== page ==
It could be argued that there is hardly as single human rights violation that this government is not guilty of. It is currently thumbing its collective nose at the Constitution and spying on its own citizens under the pretext of taking anti-terrorism measures. It has arrested hundreds of people and kept them locked up without formal charges being leveled. It has waged an illegal and aggressive war against a country powerless to defend itself, blatantly lying to its own citizens in the process about the reasons for the war.
One reason all of this has stood, so far, is the belief in “We the people.” Other empires have come and gone. Even tiny Portugal was an empire, once upon a time. Yet, that won't happen to us, we assure ourselves. We are “the people.” The middle of the 20th century saw a democratically elected president of Germany stoke the fires of nationalism and fascism and turn their democracy into a dictatorship under the pretense of fighting terrorism. But that won't happen here, we are sure, because we are “the people.” How can “We the people” suffer the fate of those others who were “them” not “us?”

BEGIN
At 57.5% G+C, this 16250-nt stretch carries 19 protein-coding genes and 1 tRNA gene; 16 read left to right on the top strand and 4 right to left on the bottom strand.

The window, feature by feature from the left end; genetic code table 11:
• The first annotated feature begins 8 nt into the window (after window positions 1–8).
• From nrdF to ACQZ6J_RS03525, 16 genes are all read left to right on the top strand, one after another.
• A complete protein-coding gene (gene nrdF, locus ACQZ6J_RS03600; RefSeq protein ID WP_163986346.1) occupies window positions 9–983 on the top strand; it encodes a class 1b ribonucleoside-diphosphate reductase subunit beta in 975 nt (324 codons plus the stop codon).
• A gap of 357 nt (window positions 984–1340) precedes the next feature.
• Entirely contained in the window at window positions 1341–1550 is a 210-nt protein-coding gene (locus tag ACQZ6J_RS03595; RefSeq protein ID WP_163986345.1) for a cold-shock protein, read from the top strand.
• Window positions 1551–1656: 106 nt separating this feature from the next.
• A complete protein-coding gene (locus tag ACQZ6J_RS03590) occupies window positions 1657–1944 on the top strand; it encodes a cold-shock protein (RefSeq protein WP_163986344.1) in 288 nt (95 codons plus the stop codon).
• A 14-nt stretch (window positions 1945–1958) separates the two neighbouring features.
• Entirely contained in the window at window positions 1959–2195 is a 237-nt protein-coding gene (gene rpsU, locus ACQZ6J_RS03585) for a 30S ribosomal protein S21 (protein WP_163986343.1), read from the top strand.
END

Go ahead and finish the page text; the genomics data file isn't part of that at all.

Talking with a coworker the other day, the conversation managed to turn toward politics for a brief moment (normally a taboo subject in the workplace). His politics tend toward the left, so I felt pretty comfortable espousing my own opinion that this government is attempting a repeat performance of the Nazification of Germany here in the good ol' U.S. of A. His response was typical. He said, “I'm a cynic, but I'm not that cynical.”
I could have asked him what was cynical about coming to the conclusion that when a government follows essentially the same steps the Nazi party took to seize absolute control over Germany, they might be working toward the same goal? Rightly or wrongly, I didn't press the matter because I figured I already knew the answer. “We the people” love freedom too much. “We the people” are special and destined to lead the world to democracy and liberty. “We the people” have faced difficulties and always risen above them.